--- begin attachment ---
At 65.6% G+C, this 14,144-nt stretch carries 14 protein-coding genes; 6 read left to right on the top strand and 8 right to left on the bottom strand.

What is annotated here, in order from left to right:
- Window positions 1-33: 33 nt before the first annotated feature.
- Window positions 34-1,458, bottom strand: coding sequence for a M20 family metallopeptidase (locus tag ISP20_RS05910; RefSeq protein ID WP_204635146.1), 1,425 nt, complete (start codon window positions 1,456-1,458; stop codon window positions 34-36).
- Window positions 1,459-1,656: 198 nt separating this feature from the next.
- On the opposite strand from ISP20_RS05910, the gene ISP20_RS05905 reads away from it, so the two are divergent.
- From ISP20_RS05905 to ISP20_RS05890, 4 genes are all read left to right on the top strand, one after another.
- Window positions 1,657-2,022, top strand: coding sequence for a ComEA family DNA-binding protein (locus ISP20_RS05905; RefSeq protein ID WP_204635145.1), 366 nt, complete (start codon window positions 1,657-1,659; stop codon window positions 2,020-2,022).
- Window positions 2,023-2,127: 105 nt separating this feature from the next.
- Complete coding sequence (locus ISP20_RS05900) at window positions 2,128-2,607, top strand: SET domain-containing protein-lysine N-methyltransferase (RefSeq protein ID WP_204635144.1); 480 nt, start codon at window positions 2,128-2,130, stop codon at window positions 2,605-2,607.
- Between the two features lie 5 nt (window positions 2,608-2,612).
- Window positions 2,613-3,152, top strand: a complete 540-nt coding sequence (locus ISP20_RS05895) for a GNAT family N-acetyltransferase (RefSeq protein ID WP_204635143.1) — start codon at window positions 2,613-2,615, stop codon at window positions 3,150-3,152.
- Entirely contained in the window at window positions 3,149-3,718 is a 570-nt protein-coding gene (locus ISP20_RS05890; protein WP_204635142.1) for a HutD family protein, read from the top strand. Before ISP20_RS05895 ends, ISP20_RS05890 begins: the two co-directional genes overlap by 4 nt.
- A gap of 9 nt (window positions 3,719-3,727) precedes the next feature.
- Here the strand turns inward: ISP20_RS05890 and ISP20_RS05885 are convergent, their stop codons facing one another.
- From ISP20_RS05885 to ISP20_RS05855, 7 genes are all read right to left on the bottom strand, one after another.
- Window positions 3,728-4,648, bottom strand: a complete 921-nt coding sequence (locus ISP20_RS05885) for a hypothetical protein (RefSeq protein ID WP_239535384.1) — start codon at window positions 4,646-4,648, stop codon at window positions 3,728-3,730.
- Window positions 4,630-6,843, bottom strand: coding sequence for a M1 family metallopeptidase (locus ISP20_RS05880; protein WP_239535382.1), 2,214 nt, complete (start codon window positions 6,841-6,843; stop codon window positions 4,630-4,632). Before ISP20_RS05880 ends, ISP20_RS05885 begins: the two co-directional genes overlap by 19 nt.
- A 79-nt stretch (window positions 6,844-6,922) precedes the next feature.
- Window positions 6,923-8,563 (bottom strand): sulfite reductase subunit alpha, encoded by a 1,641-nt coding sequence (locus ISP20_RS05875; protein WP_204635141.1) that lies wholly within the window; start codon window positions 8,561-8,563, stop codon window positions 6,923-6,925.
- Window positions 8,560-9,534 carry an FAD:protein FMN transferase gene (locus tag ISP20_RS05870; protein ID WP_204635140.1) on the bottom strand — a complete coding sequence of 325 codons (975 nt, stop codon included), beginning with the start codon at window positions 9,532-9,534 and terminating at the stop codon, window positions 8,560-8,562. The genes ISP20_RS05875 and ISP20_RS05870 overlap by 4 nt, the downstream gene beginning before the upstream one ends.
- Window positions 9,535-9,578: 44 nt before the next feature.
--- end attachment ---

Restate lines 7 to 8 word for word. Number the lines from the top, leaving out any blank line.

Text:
- From ISP20_RS05905 to ISP20_RS05890, 4 genes are all read left to right on the top strand, one after another.
- Window positions 1,657-2,022, top strand: coding sequence for a ComEA family DNA-binding protein (locus ISP20_RS05905; RefSeq protein ID WP_204635145.1), 366 nt, complete (start codon window positions 1,657-1,659; stop codon window positions 2,020-2,022).